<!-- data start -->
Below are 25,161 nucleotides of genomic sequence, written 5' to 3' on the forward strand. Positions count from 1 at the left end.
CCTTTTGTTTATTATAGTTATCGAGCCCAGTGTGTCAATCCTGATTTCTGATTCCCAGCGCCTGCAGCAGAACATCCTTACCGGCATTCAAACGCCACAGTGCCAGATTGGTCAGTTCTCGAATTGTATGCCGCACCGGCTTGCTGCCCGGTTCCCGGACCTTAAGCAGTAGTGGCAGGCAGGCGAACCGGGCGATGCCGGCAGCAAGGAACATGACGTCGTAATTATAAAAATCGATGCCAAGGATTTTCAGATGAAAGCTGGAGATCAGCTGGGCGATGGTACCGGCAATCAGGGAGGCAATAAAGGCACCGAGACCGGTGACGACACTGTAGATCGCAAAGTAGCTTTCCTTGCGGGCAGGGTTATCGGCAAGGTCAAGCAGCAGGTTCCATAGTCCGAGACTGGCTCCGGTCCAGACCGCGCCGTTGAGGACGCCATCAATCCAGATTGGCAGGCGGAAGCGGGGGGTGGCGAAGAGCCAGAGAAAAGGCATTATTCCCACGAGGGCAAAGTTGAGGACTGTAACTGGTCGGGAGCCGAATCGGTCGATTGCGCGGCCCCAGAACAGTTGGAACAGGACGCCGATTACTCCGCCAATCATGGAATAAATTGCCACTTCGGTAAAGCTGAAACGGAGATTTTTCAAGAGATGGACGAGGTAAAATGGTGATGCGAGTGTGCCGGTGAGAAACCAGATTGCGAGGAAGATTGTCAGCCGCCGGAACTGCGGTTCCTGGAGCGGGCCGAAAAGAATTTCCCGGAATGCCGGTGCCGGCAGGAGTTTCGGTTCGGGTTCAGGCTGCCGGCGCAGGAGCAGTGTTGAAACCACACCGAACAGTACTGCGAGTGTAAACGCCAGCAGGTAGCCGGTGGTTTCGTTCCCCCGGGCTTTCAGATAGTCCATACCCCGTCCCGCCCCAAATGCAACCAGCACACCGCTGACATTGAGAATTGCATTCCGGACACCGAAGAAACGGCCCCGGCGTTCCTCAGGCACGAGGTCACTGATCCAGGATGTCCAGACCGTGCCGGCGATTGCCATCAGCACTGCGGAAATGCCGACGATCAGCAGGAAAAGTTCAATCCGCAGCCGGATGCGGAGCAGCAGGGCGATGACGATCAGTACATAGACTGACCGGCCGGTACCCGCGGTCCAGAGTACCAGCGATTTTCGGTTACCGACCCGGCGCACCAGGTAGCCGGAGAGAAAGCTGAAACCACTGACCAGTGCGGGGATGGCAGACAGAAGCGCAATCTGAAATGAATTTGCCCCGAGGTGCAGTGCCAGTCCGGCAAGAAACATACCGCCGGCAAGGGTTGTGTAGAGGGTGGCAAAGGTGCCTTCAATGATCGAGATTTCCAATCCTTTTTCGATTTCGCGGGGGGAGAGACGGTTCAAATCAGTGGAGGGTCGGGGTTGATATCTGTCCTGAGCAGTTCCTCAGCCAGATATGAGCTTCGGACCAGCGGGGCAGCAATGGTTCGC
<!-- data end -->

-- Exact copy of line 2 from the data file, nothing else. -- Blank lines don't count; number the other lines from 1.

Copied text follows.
CCTTTTGTTTATTATAGTTATCGAGCCCAGTGTGTCAATCCTGATTTCTGATTCCCAGCGCCTGCAGCAGAACATCCTTACCGGCATTCAAACGCCACAGTGCCAGATTGGTCAGTTCTCGAATTGTATGCCGCACCGGCTTGCTGCCCGGTTCCCGGACCTTAAGCAGTAGTGGCAGGCAGGCGAACCGGGCGATGCCGGCAGCAAGGAACATGACGTCGTAATTATAAAAATCGATGCCAAGGATTTTCAGATGAAAGCTGGAGATCAGCTGGGCGATGGTACCGGCAATCAGGGAGGCAATAAAGGCACCGAGACCGGTGACGACACTGTAGATCGCAAAGTAGCTTTCCTTGCGGGCAGGGTTATCGGCAAGGTCAAGCAGCAGGTTCCATAGTCCGAGACTGGCTCCGGTCCAGACCGCGCCGTTGAGGACGCCATCAATCCAGATTGGCAGGCGGAAGCGGGGGGTGGCGAAGAGCCAGAGAAAAGGCATTATTCCCACGAGGGCAAAGTTGAGGACTGTAACTGGTCGGGAGCCGAATCGGTCGATTGCGCGGCCCCAGAACAGTTGGAACAGGACGCCGATTACTCCGCCAATCATGGAATAAATTGCCACTTCGGTAAAGCTGAAACGGAGATTTTTCAAGAGATGGACGAGGTAAAATGGTGATGCGAGTGTGCCGGTGAGAAACCAGATTGCGAGGAAGATTGTCAGCCGCCGGAACTGCGGTTCCTGGAGCGGGCCGAAAAGAATTTCCCGGAATGCCGGTGCCGGCAGGAGTTTCGGTTCGGGTTCAGGCTGCCGGCGCAGGAGCAGTGTTGAAACCACACCGAACAGTACTGCGAGTGTAAACGCCAGCAGGTAGCCGGTGGTTTCGTTCCCCCGGGCTTTCAGATAGTCCATACCCCGTCCCGCCCCAAATGCAACCAGCACACCGCTGACATTGAGAATTGCATTCCGGACACCGAAGAAACGGCCCCGGCGTTCCTCAGGCACGAGGTCACTGATCCAGGATGTCCAGACCGTGCCGGCGATTGCCATCAGCACTGCGGAAATGCCGACGATCAGCAGGAAAAGTTCAATCCGCAGCCGGATGCGGAGCAGCAGGGCGATGACGATCAGTACATAGACTGACCGGCCGGTACCCGCGGTCCAGAGTACCAGCGATTTTCGGTTACCGACCCGGCGCACCAGGTAGCCGGAGAGAAAGCTGAAACCACTGACCAGTGCGGGGATGGCAGACAGAAGCGCAATCTGAAATGAATTTGCCCCGAGGTGCAGTGCCAGTCCGGCAAGAAACATACCGCCGGCAAGGGTTGTGTAGAGGGTGGCAAAGGTGCCTTCAATGATCGAGATTTCCAATCCTTTTTCGATTTCGCGGGGGGAGAGACGGTTCAAATCAGTGGAGGGTCGGGGTTGATATCTGTCCTGAGCAGTTCCTCAGCCAGATATGAGCTTCGGACCAGCGGGGCAGCAATGGTTCGC